Thursday, May 27, 2010

The D Word

Why do some people get things done, but others don’t? I think it comes down to the D word: discipline.

Some people are content to get by at their day jobs and spend their spare time with families, friends and hobbies. Maybe to them, the best weekend is one spent watching sports and tossing back a few brewskies. Others are willing to work weekends because they’re driven to climb the corporate ladder or reach for their dreams, whether it’s going back to get that master’s degree or writing and trying to sell a novel(s). Even if their pursuit means long hours and foregoing social events. Even if it means no guarantees, takes years and the odds are stacked against them.

Still others say over and over that they want to do X (even if it’s just cleaning out the garage), but add “some day” and do nothing because some day never comes. It’s always today. Or they take baby steps, but get easily frustrated when they don’t see immediate results (or, as with cleaning the garage, things get messier before they get better) and give up. They can’t see the big picture.

Not surprisingly, some definitions of discipline include self-control:  not giving in to every impulse for immediate gratification.

Most days I am disciplined...I complete the daily goals I set, which often include a certain number of proactive efforts or pages to write.  Other days, it's hard not to succumb to the lure of a beautiful day, a leisurely lunch with a friend or catching up with TiVo.  Because, of course, I have really good reasons:  We don't have that many great weather days in Chicago. I haven't seen Y friend in a long time and she's busy.  If I don't watch the finale of Z reality TV show now, I won't be able to go online without finding out who won.  That's when self-discipline and self-control need to kick in.  When I have to convince myself that getting at least some work done is more important in the long run than slacking off today. “Contrary to common belief, self-discipline is not a severe and limited behavior or a restrictive lifestyle. It is a very useful inner power, which enables one to persevere and not give up, in spite of failure and setbacks. It grants its possessor self control, and the ability to resist temptations and distractions that tend to stand in the way of attaining aims and goals. In fact, it is one of the most important pillars of real and stable success.”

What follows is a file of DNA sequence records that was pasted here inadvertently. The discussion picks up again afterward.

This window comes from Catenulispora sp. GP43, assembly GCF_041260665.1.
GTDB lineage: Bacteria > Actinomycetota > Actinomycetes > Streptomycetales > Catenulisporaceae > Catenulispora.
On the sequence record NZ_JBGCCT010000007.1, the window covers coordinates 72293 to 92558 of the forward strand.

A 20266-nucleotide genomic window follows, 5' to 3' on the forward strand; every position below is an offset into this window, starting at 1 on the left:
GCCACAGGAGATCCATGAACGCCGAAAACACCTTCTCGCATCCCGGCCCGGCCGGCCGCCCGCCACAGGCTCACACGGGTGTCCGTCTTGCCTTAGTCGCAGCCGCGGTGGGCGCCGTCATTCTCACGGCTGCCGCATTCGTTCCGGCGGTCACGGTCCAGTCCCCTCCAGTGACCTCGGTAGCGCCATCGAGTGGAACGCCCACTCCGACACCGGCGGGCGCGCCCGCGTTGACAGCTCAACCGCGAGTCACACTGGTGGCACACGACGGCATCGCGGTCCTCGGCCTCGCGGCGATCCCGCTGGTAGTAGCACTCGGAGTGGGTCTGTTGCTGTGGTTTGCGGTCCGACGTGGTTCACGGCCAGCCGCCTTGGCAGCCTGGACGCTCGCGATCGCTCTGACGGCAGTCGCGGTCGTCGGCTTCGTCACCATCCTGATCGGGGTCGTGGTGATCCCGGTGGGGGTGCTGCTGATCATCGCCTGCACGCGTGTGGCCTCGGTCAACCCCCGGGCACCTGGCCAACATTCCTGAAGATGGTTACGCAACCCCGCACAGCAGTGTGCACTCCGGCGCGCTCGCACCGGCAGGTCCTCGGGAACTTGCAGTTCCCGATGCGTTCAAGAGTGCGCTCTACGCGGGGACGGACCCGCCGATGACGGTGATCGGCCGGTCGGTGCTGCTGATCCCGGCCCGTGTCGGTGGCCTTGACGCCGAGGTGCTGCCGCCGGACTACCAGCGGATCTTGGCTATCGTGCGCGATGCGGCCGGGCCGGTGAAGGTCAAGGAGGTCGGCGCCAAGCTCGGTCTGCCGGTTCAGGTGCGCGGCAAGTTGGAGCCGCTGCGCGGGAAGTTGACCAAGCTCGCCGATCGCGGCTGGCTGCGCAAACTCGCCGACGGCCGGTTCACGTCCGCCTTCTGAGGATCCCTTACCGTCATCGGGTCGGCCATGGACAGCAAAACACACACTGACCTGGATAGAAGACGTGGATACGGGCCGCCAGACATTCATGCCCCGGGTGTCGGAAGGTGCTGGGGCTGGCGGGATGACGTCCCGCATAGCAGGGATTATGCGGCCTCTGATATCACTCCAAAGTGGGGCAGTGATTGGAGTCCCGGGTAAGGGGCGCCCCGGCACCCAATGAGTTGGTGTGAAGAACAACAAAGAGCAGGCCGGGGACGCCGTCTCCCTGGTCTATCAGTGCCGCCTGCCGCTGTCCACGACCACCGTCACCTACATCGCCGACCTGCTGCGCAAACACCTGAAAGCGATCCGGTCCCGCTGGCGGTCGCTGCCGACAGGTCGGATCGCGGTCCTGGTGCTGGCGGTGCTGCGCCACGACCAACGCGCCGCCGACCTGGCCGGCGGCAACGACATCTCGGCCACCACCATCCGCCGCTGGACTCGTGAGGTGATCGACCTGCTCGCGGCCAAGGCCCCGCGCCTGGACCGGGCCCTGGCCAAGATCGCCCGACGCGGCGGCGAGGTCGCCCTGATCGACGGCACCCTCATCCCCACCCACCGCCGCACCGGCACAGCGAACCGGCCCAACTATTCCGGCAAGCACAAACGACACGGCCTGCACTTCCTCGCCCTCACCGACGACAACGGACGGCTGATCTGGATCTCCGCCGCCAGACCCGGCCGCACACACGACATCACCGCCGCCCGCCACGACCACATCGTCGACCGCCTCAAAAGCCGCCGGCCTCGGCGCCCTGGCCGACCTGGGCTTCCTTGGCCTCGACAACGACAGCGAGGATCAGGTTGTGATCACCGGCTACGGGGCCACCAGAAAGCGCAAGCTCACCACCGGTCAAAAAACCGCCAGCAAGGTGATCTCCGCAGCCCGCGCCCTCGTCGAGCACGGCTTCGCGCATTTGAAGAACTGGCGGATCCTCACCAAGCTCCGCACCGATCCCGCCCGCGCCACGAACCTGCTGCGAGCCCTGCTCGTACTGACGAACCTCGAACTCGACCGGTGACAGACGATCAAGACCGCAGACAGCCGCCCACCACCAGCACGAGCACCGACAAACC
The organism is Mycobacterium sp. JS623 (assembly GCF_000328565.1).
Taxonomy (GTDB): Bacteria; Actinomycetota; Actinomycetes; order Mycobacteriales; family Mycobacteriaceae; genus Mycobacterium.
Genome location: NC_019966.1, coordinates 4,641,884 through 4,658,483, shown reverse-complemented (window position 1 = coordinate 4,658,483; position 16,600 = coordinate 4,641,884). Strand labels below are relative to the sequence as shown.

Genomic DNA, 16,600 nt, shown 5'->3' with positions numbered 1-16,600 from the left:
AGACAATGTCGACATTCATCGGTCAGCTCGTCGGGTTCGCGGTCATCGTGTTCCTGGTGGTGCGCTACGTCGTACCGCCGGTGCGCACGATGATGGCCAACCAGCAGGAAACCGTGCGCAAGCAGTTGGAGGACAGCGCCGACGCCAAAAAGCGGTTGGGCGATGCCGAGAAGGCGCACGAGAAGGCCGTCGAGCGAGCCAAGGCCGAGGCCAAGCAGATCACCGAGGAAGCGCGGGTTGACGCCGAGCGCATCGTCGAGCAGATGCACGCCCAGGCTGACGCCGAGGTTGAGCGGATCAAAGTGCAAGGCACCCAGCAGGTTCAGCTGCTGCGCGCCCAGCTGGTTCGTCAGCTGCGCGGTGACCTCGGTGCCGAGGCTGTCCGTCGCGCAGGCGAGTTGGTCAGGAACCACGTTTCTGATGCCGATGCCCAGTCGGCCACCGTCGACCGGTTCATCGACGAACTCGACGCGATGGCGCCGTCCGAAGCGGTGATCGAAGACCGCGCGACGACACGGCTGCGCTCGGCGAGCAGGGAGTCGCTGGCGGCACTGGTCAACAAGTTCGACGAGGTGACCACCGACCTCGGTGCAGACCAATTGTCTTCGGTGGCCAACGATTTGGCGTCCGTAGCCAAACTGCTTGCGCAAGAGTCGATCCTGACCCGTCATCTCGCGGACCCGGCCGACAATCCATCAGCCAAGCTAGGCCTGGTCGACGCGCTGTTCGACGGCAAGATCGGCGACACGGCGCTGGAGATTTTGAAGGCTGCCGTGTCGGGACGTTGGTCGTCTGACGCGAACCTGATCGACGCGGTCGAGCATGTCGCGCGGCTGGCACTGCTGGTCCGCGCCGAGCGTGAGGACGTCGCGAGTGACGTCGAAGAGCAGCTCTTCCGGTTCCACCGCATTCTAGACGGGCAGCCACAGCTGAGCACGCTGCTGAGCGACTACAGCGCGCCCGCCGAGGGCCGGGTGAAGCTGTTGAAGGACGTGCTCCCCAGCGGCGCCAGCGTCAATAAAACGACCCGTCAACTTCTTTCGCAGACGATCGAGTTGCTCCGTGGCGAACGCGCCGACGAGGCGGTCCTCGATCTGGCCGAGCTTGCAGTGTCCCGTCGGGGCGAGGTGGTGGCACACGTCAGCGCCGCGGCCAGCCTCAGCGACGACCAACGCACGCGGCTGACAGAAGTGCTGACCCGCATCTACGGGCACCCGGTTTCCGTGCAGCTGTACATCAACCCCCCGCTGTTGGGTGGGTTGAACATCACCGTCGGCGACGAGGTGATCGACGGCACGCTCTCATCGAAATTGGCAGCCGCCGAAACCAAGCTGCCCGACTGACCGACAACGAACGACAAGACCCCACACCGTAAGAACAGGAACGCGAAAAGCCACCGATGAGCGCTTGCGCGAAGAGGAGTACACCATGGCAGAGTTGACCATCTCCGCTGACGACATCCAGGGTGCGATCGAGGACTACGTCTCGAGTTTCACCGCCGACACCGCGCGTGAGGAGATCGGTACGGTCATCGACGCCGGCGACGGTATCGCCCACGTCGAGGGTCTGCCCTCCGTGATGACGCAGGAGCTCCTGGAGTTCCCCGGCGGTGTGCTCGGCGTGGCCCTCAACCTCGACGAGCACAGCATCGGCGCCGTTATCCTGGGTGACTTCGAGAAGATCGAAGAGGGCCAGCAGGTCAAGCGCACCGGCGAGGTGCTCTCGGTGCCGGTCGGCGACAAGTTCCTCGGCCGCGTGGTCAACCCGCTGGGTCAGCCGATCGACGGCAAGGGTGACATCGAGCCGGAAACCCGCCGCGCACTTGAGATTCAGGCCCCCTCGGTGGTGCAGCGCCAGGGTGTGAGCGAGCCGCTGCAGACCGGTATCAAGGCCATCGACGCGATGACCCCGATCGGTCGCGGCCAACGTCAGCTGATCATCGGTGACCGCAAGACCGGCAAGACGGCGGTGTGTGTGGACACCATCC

Some motivational quotes from the same site, here.

Developing self-discipline: “Learning life mastery and personal discipline will only come about when you set precise goals that you wish to achieve. Self-discipline goals are somewhat different than success-oriented goals, in that self-discipline goals are defined by personal improvement. Once you identify areas of your life that you wish to gain total control over, you have now defined specific areas of improvement.”

Discipline.  One day at a time.

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